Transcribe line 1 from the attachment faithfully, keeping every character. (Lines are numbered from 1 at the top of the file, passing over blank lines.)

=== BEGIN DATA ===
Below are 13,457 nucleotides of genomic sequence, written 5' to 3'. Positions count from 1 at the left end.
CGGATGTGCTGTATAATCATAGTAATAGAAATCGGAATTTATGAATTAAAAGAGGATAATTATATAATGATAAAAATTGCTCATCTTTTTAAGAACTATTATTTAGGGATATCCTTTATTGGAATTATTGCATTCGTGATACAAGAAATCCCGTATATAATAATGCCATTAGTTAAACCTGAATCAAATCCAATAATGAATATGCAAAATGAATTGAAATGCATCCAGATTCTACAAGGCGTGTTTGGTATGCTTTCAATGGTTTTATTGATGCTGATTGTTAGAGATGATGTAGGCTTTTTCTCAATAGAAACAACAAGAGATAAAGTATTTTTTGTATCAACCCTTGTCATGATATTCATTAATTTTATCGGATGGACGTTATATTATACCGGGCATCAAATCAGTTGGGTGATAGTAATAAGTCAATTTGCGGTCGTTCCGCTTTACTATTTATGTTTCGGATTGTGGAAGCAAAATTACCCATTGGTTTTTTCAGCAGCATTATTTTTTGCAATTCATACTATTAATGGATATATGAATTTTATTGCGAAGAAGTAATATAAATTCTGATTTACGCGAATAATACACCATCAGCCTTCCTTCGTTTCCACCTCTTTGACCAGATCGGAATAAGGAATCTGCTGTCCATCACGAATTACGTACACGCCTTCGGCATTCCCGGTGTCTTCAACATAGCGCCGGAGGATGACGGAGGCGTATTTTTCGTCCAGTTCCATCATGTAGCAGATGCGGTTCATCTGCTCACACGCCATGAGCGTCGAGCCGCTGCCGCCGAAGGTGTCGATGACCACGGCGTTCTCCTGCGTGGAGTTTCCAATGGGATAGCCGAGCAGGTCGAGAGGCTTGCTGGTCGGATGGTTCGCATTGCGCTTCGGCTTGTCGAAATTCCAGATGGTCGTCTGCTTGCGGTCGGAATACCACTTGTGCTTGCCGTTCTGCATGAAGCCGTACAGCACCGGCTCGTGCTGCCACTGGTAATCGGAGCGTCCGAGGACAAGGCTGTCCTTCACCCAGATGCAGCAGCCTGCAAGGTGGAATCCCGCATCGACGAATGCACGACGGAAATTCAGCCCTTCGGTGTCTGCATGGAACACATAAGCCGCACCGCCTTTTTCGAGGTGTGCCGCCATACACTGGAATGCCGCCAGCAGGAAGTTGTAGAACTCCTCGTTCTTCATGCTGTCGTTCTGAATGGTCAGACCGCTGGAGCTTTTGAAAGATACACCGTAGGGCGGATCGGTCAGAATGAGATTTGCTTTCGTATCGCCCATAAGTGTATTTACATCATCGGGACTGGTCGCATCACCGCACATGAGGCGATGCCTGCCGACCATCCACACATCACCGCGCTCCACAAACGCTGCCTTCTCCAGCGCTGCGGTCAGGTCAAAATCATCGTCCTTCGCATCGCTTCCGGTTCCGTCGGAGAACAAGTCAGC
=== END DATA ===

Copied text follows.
Below are 13,457 nucleotides of genomic sequence, written 5' to 3'. Positions count from 1 at the left end.